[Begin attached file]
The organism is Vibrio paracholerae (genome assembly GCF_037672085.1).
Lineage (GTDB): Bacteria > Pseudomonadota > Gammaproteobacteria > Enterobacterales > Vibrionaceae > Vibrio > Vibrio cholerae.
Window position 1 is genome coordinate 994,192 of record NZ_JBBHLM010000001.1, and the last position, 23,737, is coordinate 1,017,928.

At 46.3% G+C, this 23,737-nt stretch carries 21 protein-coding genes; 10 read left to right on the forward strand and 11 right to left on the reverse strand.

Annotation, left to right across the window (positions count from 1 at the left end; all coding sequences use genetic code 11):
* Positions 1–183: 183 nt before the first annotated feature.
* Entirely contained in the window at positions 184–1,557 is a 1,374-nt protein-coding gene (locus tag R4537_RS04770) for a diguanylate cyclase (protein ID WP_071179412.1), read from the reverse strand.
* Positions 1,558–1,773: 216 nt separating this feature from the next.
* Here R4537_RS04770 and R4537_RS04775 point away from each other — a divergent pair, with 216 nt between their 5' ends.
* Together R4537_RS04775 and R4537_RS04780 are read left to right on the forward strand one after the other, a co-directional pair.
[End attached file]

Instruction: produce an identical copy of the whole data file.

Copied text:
The organism is Vibrio paracholerae (genome assembly GCF_037672085.1).
Lineage (GTDB): Bacteria > Pseudomonadota > Gammaproteobacteria > Enterobacterales > Vibrionaceae > Vibrio > Vibrio cholerae.
Window position 1 is genome coordinate 994,192 of record NZ_JBBHLM010000001.1, and the last position, 23,737, is coordinate 1,017,928.

At 46.3% G+C, this 23,737-nt stretch carries 21 protein-coding genes; 10 read left to right on the forward strand and 11 right to left on the reverse strand.

Annotation, left to right across the window (positions count from 1 at the left end; all coding sequences use genetic code 11):
* Positions 1–183: 183 nt before the first annotated feature.
* Entirely contained in the window at positions 184–1,557 is a 1,374-nt protein-coding gene (locus tag R4537_RS04770) for a diguanylate cyclase (protein ID WP_071179412.1), read from the reverse strand.
* Positions 1,558–1,773: 216 nt separating this feature from the next.
* Here R4537_RS04770 and R4537_RS04775 point away from each other — a divergent pair, with 216 nt between their 5' ends.
* Together R4537_RS04775 and R4537_RS04780 are read left to right on the forward strand one after the other, a co-directional pair.